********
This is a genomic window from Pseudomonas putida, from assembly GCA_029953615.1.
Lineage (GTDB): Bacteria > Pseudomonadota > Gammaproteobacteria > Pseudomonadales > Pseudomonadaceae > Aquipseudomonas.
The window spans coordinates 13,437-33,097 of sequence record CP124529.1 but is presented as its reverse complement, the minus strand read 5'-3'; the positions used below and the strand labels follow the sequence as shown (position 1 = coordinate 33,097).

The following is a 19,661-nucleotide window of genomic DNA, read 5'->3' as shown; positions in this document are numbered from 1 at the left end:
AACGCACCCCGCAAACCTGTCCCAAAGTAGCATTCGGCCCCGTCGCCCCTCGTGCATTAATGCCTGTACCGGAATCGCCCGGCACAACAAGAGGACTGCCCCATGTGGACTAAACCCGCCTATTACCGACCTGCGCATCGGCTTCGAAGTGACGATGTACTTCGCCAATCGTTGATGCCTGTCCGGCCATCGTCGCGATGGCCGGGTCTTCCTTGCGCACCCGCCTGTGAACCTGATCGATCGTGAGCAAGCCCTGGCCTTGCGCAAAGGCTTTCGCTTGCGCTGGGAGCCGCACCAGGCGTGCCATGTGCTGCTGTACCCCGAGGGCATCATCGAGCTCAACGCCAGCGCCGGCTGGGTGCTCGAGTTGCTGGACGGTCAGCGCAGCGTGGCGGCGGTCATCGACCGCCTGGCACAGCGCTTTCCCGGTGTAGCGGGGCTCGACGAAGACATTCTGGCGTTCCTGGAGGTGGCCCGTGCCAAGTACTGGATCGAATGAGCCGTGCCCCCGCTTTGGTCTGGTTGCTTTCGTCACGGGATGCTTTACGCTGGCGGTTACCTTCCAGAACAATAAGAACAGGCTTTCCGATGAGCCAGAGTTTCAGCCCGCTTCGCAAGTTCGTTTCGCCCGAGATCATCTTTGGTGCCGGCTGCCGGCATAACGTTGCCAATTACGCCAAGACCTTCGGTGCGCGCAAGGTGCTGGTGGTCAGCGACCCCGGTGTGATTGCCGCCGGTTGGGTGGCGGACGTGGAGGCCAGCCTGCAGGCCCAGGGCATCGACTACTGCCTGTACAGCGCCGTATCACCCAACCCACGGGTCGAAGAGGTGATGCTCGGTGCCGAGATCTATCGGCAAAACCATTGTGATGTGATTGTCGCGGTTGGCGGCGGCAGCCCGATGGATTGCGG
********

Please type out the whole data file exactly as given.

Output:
This is a genomic window from Pseudomonas putida, from assembly GCA_029953615.1.
Lineage (GTDB): Bacteria > Pseudomonadota > Gammaproteobacteria > Pseudomonadales > Pseudomonadaceae > Aquipseudomonas.
The window spans coordinates 13,437-33,097 of sequence record CP124529.1 but is presented as its reverse complement, the minus strand read 5'-3'; the positions used below and the strand labels follow the sequence as shown (position 1 = coordinate 33,097).

The following is a 19,661-nucleotide window of genomic DNA, read 5'->3' as shown; positions in this document are numbered from 1 at the left end:
AACGCACCCCGCAAACCTGTCCCAAAGTAGCATTCGGCCCCGTCGCCCCTCGTGCATTAATGCCTGTACCGGAATCGCCCGGCACAACAAGAGGACTGCCCCATGTGGACTAAACCCGCCTATTACCGACCTGCGCATCGGCTTCGAAGTGACGATGTACTTCGCCAATCGTTGATGCCTGTCCGGCCATCGTCGCGATGGCCGGGTCTTCCTTGCGCACCCGCCTGTGAACCTGATCGATCGTGAGCAAGCCCTGGCCTTGCGCAAAGGCTTTCGCTTGCGCTGGGAGCCGCACCAGGCGTGCCATGTGCTGCTGTACCCCGAGGGCATCATCGAGCTCAACGCCAGCGCCGGCTGGGTGCTCGAGTTGCTGGACGGTCAGCGCAGCGTGGCGGCGGTCATCGACCGCCTGGCACAGCGCTTTCCCGGTGTAGCGGGGCTCGACGAAGACATTCTGGCGTTCCTGGAGGTGGCCCGTGCCAAGTACTGGATCGAATGAGCCGTGCCCCCGCTTTGGTCTGGTTGCTTTCGTCACGGGATGCTTTACGCTGGCGGTTACCTTCCAGAACAATAAGAACAGGCTTTCCGATGAGCCAGAGTTTCAGCCCGCTTCGCAAGTTCGTTTCGCCCGAGATCATCTTTGGTGCCGGCTGCCGGCATAACGTTGCCAATTACGCCAAGACCTTCGGTGCGCGCAAGGTGCTGGTGGTCAGCGACCCCGGTGTGATTGCCGCCGGTTGGGTGGCGGACGTGGAGGCCAGCCTGCAGGCCCAGGGCATCGACTACTGCCTGTACAGCGCCGTATCACCCAACCCACGGGTCGAAGAGGTGATGCTCGGTGCCGAGATCTATCGGCAAAACCATTGTGATGTGATTGTCGCGGTTGGCGGCGGCAGCCCGATGGATTGCGG